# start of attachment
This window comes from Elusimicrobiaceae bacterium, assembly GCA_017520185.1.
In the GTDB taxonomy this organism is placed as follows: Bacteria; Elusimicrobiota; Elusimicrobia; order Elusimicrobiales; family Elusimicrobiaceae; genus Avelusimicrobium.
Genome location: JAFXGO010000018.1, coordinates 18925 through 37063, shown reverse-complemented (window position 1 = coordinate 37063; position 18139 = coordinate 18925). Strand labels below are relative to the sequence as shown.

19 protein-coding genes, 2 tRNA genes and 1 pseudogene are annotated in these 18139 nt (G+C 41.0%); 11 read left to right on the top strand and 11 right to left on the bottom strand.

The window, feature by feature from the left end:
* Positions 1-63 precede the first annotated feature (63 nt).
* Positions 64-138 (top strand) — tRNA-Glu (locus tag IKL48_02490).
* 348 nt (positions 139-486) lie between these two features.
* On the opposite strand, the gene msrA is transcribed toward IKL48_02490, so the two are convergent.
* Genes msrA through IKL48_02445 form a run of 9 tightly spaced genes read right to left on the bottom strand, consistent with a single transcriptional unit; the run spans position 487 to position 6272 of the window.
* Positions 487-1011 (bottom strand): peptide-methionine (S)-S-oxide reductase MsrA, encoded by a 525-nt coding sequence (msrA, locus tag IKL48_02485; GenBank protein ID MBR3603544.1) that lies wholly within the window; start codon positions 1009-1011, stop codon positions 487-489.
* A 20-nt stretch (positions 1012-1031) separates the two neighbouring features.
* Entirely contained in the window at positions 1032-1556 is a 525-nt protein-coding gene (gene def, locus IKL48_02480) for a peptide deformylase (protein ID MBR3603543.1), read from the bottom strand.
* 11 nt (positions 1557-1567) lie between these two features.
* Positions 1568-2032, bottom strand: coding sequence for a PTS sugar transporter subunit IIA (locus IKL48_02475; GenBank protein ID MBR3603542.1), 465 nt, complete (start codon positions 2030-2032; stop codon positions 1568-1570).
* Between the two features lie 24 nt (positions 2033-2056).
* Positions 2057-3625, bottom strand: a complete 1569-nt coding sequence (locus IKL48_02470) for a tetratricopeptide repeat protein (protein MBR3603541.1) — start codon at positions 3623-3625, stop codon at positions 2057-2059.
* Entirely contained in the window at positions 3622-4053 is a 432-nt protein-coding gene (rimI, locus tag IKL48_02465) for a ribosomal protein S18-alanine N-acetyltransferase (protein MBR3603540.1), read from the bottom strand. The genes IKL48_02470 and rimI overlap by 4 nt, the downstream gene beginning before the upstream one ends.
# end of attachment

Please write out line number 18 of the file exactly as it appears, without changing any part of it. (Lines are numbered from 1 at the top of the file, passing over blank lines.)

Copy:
* Entirely contained in the window at positions 3622-4053 is a 432-nt protein-coding gene (rimI, locus tag IKL48_02465) for a ribosomal protein S18-alanine N-acetyltransferase (protein MBR3603540.1), read from the bottom strand. The genes IKL48_02470 and rimI overlap by 4 nt, the downstream gene beginning before the upstream one ends.